Finding Documents on the Joseph Smith Papers Website

Kenneth L. Alford

Kenneth L. Alford, "Finding Documents on the Joseph Smith Papers Website," Religious Educator 20, no. 2 (2019): 122–131.

Kenneth L. Alford ( was a professor of Church history and doctrine at Brigham Young University when this was written.

The Joseph Smith Papers website ( is a wonderful resource, though, with thousands of documents and hundreds of resource pages, it can sometimes feel like you’re searching for a needle in a haystack. The purpose of this article is to demonstrate how you might use the website to learn more about quotations and documents associated with the Prophet Joseph Smith.

Man at a computerThe Joseph Smith Papers website is a wonderful resource. With thousands of documents and hundreds of resource pages, though, it can sometimes feel like you’re searching for a needle in a

To get started, consider that you or one of your students is reading Saints: The Standard of Truth. The last page of chapter 3 (“Plates of Gold”) ends with the following discussion between Joseph Smith Sr. and his son Joseph Jr.:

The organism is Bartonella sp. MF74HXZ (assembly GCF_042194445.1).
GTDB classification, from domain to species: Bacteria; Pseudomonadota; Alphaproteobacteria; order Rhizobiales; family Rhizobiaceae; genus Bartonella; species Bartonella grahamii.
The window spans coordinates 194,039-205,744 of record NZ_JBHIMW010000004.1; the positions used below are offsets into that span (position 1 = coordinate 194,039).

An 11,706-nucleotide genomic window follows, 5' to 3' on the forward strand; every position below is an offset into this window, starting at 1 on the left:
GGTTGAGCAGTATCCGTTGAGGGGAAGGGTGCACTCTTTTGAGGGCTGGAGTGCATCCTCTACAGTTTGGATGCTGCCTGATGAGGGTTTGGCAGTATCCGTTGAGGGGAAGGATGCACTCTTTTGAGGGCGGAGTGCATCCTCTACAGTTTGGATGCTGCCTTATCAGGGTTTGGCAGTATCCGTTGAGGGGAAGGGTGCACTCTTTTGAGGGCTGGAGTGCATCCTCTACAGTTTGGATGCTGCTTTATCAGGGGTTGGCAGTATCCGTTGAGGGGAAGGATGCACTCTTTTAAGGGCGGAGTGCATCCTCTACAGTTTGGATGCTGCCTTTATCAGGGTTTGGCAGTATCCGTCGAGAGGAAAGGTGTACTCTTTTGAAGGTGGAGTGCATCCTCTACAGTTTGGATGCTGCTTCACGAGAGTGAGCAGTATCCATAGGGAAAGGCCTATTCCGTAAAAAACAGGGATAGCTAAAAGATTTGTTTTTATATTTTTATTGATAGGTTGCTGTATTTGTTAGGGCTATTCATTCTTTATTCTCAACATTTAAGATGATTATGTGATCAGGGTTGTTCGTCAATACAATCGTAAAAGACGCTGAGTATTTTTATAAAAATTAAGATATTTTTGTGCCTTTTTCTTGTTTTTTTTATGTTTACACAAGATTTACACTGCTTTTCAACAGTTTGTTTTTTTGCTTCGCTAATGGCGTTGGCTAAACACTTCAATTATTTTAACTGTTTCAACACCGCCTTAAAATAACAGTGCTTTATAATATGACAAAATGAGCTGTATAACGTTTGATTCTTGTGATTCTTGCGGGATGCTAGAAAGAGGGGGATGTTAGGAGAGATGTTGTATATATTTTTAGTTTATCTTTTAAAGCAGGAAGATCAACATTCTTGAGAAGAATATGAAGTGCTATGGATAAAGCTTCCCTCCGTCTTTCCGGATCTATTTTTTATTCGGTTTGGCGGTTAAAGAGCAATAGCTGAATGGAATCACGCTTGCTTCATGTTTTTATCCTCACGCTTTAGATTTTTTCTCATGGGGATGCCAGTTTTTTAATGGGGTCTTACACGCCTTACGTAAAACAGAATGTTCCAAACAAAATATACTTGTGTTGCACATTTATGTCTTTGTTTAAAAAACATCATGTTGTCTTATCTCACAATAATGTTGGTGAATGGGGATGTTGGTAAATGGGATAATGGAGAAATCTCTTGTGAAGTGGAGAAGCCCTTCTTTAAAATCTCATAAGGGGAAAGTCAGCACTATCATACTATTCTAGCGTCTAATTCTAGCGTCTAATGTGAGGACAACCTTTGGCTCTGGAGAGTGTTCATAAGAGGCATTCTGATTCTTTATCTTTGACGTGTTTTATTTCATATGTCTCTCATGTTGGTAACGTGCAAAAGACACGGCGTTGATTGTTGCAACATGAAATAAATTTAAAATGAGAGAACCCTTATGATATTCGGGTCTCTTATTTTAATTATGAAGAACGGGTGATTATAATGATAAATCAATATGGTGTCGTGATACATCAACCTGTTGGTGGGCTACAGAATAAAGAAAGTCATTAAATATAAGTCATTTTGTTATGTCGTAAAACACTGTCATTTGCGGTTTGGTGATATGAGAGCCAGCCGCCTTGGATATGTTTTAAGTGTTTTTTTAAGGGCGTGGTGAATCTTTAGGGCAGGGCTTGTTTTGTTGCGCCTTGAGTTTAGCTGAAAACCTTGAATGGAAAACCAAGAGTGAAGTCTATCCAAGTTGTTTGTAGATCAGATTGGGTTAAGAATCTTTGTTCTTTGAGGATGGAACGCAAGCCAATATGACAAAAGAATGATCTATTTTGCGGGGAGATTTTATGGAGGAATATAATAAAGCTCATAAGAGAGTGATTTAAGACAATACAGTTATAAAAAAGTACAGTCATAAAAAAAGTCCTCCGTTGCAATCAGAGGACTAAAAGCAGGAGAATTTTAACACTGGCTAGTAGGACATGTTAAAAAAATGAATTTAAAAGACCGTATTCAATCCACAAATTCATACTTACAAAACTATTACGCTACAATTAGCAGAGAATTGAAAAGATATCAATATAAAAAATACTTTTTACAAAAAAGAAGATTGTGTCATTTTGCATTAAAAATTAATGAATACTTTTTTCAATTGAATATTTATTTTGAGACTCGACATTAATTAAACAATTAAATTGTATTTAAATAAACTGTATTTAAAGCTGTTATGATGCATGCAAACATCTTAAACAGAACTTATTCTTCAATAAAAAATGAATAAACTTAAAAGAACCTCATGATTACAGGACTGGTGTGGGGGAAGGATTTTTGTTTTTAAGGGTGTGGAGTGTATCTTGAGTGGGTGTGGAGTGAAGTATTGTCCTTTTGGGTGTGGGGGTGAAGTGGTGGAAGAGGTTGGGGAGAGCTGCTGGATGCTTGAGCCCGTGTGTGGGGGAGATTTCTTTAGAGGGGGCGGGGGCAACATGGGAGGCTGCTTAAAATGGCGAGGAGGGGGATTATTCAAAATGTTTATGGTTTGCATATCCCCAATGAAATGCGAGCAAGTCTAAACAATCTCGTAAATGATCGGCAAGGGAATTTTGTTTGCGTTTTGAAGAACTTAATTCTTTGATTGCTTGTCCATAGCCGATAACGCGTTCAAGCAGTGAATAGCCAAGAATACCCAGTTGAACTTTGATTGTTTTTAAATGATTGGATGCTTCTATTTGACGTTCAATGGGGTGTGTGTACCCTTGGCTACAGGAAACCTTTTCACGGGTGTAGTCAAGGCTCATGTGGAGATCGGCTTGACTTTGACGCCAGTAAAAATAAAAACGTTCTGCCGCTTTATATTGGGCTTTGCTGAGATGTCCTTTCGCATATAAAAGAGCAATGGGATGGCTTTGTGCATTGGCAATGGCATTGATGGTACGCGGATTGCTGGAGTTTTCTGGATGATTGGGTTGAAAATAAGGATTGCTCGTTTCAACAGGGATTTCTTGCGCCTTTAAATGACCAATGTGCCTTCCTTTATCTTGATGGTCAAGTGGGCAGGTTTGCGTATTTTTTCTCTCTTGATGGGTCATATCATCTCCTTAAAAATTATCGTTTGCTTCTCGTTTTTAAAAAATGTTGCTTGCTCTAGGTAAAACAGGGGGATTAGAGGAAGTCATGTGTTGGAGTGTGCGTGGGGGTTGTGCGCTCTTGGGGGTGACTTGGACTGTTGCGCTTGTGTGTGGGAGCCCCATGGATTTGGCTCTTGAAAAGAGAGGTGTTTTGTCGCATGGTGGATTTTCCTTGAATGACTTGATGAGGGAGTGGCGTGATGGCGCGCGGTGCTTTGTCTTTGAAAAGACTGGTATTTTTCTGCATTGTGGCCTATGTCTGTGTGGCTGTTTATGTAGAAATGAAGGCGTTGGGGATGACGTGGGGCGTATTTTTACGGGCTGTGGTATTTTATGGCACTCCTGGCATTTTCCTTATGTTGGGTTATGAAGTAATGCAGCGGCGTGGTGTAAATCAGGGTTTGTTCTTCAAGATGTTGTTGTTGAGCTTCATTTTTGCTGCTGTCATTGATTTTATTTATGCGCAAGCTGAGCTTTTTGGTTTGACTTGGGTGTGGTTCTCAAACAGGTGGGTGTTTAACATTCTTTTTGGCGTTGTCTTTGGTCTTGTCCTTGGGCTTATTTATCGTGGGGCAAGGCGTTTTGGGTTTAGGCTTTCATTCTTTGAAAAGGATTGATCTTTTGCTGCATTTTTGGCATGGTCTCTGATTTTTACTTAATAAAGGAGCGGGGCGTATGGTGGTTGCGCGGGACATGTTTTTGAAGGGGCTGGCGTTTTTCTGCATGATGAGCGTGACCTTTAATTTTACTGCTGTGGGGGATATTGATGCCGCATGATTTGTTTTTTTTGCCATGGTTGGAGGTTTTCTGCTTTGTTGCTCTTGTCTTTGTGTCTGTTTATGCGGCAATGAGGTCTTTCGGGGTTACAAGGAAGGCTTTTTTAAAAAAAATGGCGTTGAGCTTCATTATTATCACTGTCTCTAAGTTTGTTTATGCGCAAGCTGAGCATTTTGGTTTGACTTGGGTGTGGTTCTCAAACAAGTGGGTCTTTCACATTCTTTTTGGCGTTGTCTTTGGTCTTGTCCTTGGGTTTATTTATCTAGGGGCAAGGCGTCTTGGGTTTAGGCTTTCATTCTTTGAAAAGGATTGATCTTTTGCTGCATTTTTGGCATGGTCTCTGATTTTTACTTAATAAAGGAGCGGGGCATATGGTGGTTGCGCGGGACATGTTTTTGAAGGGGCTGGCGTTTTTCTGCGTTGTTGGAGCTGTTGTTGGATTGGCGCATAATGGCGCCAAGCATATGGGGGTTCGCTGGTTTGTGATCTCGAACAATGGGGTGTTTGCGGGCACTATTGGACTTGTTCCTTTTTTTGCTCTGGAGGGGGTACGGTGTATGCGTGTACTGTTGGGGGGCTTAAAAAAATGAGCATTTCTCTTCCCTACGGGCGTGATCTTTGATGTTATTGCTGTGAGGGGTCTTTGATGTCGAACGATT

His father asked at once if he had the plates.

“No,” he said. “I could not get them.”

“Did you see them?”

“I saw them but could not take them.”

“I would have taken them,” Joseph Sr. said, “if I had been in your place.”

“You do not know what you say,” Joseph said. “I could not get them, for the angel of the Lord would not let me.”[1]

Checking the notes section, you find note 32: “Smith, Biographical Sketches, 86.” It is a source you are not familiar with, but since it’s about an experience in Joseph Smith’s life it seems reasonable that the website could have additional relevant information. Hoping to learn more, you visit to begin your search.

Selecting which words to search for is often a process of trial and error. For example, if you search for only a few words, you may receive too many search results. If you don’t find your search target on the first try, you may wish to add or remove a few words from your search. Don’t be afraid to experiment.

There are many ways you might search to find an original source for the dialogue referenced in Saints. Table 1 illustrates how widely your search results can vary if you do not search for exact phrases. Adding quotation marks signals the search engine to return only documents which contain the exact search phrase. Searching without quotation marks returns documents that contain all the individual words anywhere within a document.

Search Words


Search Results

I could not get them, for the angel of the Lord would not let me

Searching for an extended phrase; no quotation marks


plates angel Lord

Searching for a few key words


the angel of the Lord would not let me

Searching for a phrase; no quotation marks


“the angel of the Lord would not let me”

Same search as above, except enclosed in quotation marks


I would have taken them

Searching for an alternate phrase; no quotation marks


“I would have taken them”